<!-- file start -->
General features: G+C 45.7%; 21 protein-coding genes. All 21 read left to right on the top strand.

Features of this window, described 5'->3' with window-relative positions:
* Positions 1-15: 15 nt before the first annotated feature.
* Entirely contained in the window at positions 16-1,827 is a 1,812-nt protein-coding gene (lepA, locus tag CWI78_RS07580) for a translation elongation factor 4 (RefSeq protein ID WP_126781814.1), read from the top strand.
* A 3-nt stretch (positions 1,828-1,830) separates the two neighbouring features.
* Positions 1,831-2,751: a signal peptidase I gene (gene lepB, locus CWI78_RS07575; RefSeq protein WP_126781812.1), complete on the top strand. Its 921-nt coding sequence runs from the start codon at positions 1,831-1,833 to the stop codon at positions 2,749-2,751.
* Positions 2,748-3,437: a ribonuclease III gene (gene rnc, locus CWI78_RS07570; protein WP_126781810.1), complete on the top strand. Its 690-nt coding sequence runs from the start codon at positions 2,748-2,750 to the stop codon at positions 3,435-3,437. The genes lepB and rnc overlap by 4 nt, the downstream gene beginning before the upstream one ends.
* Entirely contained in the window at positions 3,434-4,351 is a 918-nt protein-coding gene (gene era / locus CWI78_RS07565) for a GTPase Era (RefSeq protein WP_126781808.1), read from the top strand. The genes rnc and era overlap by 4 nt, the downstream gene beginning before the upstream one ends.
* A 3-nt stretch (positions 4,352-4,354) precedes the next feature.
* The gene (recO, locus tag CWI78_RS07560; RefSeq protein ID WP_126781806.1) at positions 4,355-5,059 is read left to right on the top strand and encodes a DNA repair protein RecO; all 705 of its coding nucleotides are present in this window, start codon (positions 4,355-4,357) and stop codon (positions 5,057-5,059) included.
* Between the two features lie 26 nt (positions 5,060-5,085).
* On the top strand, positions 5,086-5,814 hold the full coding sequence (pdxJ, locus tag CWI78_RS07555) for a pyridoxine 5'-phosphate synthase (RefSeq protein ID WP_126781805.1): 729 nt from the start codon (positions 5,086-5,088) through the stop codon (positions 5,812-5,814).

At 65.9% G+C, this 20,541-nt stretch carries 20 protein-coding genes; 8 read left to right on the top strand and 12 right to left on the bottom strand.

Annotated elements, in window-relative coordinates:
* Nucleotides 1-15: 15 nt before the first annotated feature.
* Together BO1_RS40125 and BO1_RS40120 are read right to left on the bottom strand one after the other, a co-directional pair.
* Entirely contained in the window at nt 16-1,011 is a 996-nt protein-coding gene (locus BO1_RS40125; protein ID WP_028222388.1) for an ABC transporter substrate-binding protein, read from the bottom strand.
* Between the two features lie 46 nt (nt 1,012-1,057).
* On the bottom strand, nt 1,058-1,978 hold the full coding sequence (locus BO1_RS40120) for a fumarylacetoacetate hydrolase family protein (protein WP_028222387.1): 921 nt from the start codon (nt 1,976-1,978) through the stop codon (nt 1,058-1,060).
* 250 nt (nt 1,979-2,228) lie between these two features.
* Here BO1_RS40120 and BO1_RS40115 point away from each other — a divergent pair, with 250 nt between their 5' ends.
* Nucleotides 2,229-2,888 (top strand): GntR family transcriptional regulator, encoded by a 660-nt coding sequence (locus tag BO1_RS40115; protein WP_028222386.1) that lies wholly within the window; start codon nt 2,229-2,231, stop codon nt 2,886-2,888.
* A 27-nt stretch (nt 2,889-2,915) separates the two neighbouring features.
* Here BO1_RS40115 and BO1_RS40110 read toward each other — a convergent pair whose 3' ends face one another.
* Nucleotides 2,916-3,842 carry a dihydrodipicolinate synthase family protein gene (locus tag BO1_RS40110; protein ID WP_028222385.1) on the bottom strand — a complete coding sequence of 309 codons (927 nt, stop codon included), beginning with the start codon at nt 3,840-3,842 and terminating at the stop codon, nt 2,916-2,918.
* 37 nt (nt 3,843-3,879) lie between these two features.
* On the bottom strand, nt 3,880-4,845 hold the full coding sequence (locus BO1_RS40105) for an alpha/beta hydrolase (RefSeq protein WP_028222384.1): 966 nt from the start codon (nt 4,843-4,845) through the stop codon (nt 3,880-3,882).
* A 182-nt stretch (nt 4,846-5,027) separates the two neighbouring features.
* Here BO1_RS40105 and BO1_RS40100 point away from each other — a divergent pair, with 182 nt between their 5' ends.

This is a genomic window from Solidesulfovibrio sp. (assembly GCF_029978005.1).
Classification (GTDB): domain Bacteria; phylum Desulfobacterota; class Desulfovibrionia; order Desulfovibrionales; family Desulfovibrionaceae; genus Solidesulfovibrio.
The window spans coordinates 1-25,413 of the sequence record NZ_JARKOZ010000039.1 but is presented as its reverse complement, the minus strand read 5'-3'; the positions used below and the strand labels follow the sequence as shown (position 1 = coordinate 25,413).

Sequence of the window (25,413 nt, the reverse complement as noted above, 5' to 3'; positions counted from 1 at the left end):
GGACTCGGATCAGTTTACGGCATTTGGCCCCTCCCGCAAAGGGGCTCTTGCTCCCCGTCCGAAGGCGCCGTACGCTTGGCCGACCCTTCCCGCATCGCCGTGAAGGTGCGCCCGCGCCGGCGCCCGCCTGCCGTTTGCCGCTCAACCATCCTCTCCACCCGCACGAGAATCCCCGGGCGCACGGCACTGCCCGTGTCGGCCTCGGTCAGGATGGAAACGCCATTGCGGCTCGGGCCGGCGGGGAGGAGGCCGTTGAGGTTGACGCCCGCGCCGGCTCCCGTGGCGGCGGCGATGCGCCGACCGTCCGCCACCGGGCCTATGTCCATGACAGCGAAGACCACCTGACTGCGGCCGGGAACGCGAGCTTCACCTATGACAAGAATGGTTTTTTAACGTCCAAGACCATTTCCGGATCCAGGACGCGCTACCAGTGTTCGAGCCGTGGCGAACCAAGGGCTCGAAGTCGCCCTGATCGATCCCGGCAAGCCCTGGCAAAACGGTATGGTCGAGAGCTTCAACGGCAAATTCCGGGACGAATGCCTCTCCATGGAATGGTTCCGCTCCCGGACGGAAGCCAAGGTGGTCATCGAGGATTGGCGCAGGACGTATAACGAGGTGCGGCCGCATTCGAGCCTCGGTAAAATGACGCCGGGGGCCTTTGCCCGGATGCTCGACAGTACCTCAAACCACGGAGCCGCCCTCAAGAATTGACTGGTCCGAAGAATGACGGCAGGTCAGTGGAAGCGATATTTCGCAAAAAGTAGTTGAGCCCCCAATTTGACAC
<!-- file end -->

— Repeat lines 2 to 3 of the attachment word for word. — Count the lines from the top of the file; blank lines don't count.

Features of this window, described 5'->3' with window-relative positions:
* Positions 1-15: 15 nt before the first annotated feature.